Open Lecture by Prof. Dr. Krishna Hachhethu, Tribhuvan University, Kathmandu, Nepal.
Following a successful conflict transformation of a decade long Maoist insurgency (1996-2006), Nepal has entered a new phase of conflict, mostly defined along lines of inequality among the three largest ethnic groups – generally speaking the dominating Khas Arya (Hill high castes), the excluded Janajati (indigenous nationalities), and the discriminated Madheshi (people of none-Hill origin residing at plains area with open border with India). Each constitutes approximately one-third of national population. In contrast to previous national policies of assimilation/integration, the post-2006 political transition set up a new national goal: restructuring the Nepali state in the form of inclusive democracy.
An ambitious project of restructuring the Nepali state was formally accomplished with an end of the Maoist insurgency and a journey towards republic. Yet, inclusive democracy remains an unfinished task.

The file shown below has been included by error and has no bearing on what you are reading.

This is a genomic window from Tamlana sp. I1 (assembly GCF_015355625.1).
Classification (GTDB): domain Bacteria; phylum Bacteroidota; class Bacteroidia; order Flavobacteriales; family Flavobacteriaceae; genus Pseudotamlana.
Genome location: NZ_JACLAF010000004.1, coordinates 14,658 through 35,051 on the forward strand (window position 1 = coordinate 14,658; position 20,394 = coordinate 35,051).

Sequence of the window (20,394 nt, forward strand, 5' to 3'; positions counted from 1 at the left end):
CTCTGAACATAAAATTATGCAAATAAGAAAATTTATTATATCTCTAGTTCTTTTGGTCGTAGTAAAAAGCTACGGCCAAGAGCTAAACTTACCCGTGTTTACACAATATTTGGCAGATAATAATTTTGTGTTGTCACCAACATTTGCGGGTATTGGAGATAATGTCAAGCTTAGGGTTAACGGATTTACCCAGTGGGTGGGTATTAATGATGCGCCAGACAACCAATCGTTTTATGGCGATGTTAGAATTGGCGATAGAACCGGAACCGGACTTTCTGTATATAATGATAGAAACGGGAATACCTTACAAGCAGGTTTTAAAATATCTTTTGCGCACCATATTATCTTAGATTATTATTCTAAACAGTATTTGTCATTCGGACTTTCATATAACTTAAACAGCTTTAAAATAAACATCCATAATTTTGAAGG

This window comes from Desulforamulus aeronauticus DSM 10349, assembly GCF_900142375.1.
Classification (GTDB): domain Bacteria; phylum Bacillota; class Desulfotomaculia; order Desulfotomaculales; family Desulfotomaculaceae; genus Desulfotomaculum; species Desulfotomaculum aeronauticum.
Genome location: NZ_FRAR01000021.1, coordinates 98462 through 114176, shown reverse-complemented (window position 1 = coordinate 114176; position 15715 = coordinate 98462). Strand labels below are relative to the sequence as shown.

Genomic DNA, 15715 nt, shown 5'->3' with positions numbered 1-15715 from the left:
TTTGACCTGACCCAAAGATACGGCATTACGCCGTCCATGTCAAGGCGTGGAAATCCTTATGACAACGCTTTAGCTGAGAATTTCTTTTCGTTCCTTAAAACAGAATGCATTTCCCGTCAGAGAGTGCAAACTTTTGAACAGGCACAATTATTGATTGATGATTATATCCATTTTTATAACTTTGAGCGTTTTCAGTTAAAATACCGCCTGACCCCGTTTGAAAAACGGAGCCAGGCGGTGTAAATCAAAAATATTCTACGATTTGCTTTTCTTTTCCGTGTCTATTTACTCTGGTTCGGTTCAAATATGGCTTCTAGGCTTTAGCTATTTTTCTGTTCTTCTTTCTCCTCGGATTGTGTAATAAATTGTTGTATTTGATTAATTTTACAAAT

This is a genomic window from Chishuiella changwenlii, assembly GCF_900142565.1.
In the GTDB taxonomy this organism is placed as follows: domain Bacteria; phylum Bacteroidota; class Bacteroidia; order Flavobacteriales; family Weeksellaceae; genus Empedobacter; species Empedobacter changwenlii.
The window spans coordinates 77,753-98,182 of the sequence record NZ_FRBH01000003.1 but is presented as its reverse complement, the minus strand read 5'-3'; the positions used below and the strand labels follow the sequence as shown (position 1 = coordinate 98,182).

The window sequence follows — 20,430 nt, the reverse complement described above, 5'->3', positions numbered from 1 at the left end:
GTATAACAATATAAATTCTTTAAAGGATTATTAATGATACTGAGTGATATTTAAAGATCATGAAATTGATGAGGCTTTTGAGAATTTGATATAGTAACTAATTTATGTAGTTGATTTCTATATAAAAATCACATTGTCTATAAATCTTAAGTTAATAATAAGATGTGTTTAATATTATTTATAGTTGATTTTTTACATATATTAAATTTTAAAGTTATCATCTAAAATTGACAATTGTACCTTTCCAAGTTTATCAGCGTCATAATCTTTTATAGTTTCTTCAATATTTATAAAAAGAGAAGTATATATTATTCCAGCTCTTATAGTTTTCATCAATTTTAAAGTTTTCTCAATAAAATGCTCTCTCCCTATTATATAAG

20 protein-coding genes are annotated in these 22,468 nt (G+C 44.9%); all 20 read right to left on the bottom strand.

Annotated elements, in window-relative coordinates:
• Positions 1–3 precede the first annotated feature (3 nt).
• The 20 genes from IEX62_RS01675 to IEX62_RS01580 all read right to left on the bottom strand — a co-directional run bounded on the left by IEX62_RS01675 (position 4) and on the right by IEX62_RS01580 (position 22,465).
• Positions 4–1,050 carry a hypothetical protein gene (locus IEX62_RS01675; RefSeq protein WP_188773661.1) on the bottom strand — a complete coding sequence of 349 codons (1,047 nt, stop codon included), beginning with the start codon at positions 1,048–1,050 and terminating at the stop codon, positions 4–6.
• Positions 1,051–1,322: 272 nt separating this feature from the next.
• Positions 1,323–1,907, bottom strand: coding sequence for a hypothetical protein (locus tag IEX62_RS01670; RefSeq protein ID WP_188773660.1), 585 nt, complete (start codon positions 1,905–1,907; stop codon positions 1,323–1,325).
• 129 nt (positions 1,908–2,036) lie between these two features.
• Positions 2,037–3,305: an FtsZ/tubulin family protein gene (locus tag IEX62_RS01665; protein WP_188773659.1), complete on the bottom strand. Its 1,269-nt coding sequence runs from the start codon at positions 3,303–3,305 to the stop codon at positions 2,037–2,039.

The new constitution, promulgated in September 2015, curtails the space for inclusive nation-building in three key areas: identity-based federalism, electoral system based on inclusive representation, and reservations/affirmative action. As a result, it triggers ethnic conflict. The Janajati and Madheshi are now pressing for a more accommodative path, with recognition of ethnicity as political constituency as the central thrust and defining feature of the rise of identity politics in Nepal.
Astri Suhrke (CMI).
erial view of field in
region of Nepal. Barun Khanal /